Operating life is a critical parameter to be considered for gauge deployment. Onboard batteries power both memory and wireless gauges, so energy efficiency is the key to system longevity. Advances in electronics mean new-generation tools can operate in the wellbore on a micro-energy budget for years at a time before recovery, data download, battery change and redeployment.
Long deployment times free up slickline capacity for other well maintenance, important where well stocks are large, and the availability of slickline units is limited.
A Wireless World
The same advances that have reduced power consumption have also enabled portability and ease of use. A new generation of acoustic telemetry systems such as the SonicGauge fit within standard airline baggage allowances (23kg) and are both portable and safe to handle at the rig site. Lightweight surface read-out systems can be installed within a few hours, connecting to an existing data collection network or sending data independently via a 3G/4G network or satellite from remote locations. Combined, all of these advances are now opening up more economic possibilities and applications—from remote locations to high-volume onshore markets.
While the underlying measurement of pressure and temperature is broadly similar to conventional cabled systems, the method by which the SonicGauge sends data to surface is different. Data is measured, encoded and transmitted to surface as a vibration. At the wellhead, a small magnetically mounted accelerometer picks up the vibration which is decoded and displayed on the surface data logger.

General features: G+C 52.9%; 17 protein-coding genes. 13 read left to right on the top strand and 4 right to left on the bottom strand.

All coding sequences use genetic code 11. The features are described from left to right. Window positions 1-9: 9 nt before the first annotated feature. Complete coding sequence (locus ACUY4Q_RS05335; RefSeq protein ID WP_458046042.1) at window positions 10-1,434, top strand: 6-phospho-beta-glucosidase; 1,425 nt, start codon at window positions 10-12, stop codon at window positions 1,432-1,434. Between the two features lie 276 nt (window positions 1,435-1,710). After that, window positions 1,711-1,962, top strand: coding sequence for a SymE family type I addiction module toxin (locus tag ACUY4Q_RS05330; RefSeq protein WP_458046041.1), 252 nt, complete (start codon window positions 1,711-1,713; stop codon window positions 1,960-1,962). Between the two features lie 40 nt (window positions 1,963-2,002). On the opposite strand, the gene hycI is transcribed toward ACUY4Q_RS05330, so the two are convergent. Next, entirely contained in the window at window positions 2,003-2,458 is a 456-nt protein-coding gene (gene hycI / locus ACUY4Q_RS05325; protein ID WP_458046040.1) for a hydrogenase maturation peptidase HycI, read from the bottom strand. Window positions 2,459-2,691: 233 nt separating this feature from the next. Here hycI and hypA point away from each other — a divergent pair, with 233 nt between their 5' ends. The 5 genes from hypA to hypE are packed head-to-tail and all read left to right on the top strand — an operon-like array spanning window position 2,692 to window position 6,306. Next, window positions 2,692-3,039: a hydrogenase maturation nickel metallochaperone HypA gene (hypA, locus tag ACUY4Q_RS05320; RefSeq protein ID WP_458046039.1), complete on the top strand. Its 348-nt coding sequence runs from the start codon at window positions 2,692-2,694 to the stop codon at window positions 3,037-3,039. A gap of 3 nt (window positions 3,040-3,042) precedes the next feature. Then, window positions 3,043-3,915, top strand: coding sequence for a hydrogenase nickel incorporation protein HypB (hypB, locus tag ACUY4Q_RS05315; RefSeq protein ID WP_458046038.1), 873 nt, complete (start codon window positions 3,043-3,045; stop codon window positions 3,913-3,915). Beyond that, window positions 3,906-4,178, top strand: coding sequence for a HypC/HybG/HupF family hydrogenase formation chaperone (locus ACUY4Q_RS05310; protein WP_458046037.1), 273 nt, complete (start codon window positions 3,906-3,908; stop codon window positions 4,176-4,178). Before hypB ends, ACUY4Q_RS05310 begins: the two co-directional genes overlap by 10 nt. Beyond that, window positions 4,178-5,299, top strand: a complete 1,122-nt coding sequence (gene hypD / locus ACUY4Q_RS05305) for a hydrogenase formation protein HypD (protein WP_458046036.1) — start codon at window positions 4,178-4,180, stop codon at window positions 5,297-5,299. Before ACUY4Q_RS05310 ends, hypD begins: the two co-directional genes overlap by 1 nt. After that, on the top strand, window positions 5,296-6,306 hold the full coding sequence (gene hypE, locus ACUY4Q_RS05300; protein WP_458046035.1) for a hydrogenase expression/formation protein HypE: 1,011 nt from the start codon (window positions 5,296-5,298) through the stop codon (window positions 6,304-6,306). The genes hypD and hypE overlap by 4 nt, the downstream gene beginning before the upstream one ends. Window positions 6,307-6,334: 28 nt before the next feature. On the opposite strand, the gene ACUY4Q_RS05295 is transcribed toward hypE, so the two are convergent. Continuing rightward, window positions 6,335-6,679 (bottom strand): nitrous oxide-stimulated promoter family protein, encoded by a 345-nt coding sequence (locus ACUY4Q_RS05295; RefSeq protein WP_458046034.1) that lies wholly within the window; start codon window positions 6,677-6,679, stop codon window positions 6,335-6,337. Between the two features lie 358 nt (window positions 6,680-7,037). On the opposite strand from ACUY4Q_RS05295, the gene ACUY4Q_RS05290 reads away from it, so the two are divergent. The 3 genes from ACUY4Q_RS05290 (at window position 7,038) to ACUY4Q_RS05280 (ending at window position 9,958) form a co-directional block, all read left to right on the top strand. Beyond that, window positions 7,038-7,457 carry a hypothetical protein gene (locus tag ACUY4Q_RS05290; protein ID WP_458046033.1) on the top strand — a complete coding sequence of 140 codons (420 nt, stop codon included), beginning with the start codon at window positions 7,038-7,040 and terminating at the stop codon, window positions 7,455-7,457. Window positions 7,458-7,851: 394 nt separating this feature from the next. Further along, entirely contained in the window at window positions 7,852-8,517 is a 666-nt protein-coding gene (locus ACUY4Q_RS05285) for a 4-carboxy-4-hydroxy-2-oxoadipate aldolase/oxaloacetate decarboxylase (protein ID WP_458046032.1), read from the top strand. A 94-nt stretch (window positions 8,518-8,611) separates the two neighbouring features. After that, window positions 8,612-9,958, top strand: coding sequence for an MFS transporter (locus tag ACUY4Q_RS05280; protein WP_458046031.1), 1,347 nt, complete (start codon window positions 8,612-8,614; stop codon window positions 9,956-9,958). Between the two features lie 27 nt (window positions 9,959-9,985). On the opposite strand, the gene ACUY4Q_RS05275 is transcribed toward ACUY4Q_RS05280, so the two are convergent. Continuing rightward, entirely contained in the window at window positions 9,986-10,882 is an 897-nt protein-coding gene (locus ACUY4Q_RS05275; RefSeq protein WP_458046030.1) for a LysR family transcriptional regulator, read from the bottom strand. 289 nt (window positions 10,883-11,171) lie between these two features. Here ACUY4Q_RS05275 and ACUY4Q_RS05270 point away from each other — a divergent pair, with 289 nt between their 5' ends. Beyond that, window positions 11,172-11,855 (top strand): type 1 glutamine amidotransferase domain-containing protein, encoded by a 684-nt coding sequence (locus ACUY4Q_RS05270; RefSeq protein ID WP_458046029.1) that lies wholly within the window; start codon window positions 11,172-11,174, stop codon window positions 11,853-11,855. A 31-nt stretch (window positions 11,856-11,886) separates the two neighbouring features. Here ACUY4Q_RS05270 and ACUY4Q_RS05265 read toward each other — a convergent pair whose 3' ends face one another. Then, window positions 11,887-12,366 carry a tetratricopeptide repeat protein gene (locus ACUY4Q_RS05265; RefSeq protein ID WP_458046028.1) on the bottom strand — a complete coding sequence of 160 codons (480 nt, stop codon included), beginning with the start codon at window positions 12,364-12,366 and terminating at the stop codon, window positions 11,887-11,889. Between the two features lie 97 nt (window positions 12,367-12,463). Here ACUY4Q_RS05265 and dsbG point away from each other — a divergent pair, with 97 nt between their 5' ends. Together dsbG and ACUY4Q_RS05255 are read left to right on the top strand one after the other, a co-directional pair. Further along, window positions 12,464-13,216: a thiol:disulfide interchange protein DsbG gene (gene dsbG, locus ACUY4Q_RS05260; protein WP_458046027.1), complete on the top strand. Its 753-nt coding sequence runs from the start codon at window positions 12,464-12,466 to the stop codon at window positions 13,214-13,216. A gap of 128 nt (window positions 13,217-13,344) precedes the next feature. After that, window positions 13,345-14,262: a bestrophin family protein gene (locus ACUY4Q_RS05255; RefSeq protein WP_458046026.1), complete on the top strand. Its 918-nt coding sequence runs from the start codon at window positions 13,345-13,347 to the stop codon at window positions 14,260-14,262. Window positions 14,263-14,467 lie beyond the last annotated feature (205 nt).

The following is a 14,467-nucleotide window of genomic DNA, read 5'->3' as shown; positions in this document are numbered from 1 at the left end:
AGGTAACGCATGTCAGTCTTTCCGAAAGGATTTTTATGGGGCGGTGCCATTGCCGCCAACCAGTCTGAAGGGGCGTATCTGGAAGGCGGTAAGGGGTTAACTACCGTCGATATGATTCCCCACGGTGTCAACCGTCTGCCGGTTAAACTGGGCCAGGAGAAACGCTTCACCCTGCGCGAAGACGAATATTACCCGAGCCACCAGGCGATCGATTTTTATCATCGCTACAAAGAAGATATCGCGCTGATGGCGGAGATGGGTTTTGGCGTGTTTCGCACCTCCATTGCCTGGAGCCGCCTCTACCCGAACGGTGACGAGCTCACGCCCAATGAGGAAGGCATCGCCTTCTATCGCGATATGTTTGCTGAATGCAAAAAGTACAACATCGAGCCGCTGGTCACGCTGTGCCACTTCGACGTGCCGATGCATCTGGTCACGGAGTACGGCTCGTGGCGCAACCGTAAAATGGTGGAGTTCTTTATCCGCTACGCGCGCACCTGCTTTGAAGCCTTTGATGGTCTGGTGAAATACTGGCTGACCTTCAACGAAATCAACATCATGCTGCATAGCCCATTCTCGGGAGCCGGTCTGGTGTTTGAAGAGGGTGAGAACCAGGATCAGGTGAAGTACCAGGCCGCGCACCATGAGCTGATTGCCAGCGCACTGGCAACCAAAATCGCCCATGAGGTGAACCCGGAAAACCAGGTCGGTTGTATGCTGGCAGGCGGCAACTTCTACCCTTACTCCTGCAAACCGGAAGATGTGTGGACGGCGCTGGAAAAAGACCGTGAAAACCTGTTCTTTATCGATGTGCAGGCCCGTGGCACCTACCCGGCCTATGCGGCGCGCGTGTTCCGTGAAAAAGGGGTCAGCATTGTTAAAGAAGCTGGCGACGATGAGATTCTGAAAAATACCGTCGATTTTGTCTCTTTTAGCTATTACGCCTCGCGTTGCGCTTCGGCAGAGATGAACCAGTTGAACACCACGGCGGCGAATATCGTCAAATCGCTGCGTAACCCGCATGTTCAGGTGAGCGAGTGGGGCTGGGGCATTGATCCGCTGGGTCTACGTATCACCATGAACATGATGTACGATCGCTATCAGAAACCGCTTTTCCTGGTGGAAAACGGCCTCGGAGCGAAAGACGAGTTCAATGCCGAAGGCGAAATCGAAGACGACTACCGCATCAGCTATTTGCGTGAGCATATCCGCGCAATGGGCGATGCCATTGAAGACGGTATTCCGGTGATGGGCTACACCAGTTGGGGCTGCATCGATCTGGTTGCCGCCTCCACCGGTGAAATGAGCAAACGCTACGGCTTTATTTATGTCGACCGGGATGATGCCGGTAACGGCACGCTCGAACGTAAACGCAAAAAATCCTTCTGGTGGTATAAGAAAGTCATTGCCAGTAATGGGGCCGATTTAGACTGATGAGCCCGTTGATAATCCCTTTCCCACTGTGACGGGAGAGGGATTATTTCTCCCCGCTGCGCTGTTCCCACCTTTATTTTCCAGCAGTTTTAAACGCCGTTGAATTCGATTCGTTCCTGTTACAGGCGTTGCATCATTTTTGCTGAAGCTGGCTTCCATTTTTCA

Typically, wireless repeater stations are used to boost acoustic data packets to surface due to signal strength decaying with distance, essentially removing any depth limitation in regard to the installation of the lowest gauge in the well. Deployment of the downhole SonicGauge System on the Barracuda HEX-Hanger technology allows both placement of the measurement sensor at the required location in the wellbore and spacing of the repeater stations at optimal positions. An added bonus of Acoustic Data’s repeater network is that each station can be equipped with its own unique P/T sensor, meaning the system could monitor multiple zones and produce real-time pressure gradients, if required.
As with every investment decision, the cost has to be weighed against improved productivity, efficiency and output. By considering wireless downhole gauge systems as multi-year data acquisition systems, the economic analysis clearly shows reduced opex, less production downtime and increased availability of slickline equipment and crews.
Acoustic telemetry systems such as the SonicGauge are a valuable tool for the modern oil and gas industry which is facing more complex and challenging applications, and operating conditions. It’s a key addition to well testing activities, well integrity management, production optimization and reservoir management.